CNN: it's more news, folks: The profitable network may be in 'crisis', but will not abandon its mission, says Rupert Cornwell in Atlanta

People used politely to wonder whether Ted Turner was hallucinating when he visualised a global village united by instantaneous television news or, less politely, made jokes about the 'Chicken Noodle Network'. Now, of course, CNN is not only Ted Turner's vindication, but his claim to immortality. What started life in 1980 as a local curiosity has become the most potent single news force on the planet, followed by every national government worthy of the name and available in 140 million households - more than half of them outside the United States.

But suddenly, at least by its own exalted standards, CNN is in trouble. Ratings have declined, competition is growing fiercer by the week and with a schadenfreude born of years of helpless jealousy, the print media is twisting the knife. 'CNN faces identity crisis' proclaimed the New York Times last month, while the New Republic, in- house magazine of America's liberal intelligentsia, ran a cover story entitled 'Dead air: How CNN wrecked television news'.

But crises are relative. Despite a wretched first few months, CNN's operating profits this year are back on course to match 1993's record dollars 212m on income of dollars 599m, a return any other TV news organisation would drool over. Its share of the US audience may be only 1.8 per cent, 355,000 households at any given moment, but these are the affluent, educated viewers that advertisers love most. John Reidy, media analyst at Smith Barney in New York, says: 'Sure, CNN needs some new stuff, but they've got a lot of smart people, and they've got the resources.' And at CNN headquarters those clever souls have read the warning signals.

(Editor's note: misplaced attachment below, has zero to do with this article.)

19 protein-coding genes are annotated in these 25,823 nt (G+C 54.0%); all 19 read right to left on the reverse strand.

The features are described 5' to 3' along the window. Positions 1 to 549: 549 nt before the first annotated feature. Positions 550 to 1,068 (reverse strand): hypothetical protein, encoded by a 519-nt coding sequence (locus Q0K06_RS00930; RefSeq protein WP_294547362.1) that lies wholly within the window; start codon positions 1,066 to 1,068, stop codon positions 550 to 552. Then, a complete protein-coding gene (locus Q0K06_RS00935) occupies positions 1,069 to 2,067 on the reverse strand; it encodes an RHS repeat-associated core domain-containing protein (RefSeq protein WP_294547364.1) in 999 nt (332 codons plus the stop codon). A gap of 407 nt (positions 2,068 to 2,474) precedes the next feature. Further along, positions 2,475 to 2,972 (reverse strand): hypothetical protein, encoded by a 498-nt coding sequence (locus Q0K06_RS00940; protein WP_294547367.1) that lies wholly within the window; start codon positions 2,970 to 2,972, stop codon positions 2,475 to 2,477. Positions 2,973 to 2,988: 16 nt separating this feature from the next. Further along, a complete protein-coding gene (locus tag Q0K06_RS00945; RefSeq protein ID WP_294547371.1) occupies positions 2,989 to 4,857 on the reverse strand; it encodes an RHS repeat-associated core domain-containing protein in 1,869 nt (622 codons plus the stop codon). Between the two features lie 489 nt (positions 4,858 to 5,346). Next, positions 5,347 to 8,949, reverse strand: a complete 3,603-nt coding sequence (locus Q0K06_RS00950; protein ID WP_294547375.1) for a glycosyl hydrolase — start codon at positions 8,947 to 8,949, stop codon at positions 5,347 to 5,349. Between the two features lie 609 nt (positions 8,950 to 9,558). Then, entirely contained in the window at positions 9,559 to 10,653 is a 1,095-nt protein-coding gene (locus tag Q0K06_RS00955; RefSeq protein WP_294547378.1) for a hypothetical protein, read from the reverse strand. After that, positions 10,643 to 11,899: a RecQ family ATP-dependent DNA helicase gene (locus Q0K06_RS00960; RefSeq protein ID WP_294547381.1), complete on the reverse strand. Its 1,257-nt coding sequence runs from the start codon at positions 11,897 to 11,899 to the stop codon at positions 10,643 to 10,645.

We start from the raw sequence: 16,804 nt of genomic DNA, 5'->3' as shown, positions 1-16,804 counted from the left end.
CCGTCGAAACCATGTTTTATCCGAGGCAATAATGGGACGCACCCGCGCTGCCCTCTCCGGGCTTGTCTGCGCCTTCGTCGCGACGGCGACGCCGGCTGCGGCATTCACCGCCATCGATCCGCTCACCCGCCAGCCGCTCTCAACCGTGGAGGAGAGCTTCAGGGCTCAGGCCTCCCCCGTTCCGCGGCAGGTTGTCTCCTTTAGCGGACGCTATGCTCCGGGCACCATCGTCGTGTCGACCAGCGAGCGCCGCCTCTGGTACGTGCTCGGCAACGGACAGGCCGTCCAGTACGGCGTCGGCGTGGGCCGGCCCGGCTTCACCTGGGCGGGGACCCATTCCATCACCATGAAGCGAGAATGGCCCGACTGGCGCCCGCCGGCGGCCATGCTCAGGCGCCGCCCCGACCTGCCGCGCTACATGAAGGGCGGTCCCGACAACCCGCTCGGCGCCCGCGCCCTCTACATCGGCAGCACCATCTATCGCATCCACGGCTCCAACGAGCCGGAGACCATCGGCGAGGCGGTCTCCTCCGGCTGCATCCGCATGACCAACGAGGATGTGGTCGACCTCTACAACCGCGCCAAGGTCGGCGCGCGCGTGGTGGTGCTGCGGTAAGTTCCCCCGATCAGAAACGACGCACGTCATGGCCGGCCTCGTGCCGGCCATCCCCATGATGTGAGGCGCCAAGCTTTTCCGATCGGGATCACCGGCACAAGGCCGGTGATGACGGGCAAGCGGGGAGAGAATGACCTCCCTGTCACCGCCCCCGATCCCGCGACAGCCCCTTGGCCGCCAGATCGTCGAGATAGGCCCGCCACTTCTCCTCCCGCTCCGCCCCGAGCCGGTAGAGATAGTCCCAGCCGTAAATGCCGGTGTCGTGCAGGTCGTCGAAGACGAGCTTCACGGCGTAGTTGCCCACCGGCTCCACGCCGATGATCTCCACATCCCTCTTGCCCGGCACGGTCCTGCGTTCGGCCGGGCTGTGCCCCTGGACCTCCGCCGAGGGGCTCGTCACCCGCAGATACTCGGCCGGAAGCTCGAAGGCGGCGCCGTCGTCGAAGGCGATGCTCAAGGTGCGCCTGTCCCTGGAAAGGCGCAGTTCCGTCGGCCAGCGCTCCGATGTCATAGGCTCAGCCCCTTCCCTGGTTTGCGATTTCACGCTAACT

In some respects CNN is powerless. Even the smartest people cannot turn base metal into gold. Americans still switch to CNN to follow a big breaking story. But this raw material of the network's prosperity has been in short supply. Bosnia has become boring. Somalia, Haiti, even the Rwandan horrors, have been thin gruel compared to the edge-of-the-seat spectaculars like the Gulf war and the abortive Moscow coup, in that annus mirabilis of 1991 when the first Cruise missiles were hurtling into Baghdad live on CNN, and Peter Arnett joined the legends of American broadcasting.

Deprived of the adrenalin of a big breaking story, CNN can look stale: a procession of interchangeable talking heads, in terms of packaging and panache a poor imitation of the big three networks, ABC, NBC and CBS. But less news has not meant less competition. 'This is a nation swamped by news,' says Ed Turner (no relation), CNN's vice-president in charge of newsgathering. Fourteen years ago, CNN was the plucky little novice going in against the network Goliaths. But it must now face the slings of Davids by the dozen: radio talk shows, all-news local TV channels, plus the affiliates of the Big Three who need no longer wait until the main evening news to run big national and international stories.

Since 1980, three national newspapers have emerged. Two C-Span channels provide round-the-clock public affairs coverage, centred on Congress. Public broadcasting is immeasurably better than a decade ago. Sky Television, owned by Rupert Murdoch, whose pocket is as deep as Ted Turner's, lurks around the corner. And now there is the BBC's World Service TV, with a brand name second to none, already up and running in Europe, the Middle East and Asia and due to launch in the US next year. All are jostling for a niche of the news market, more often for a niche of a niche.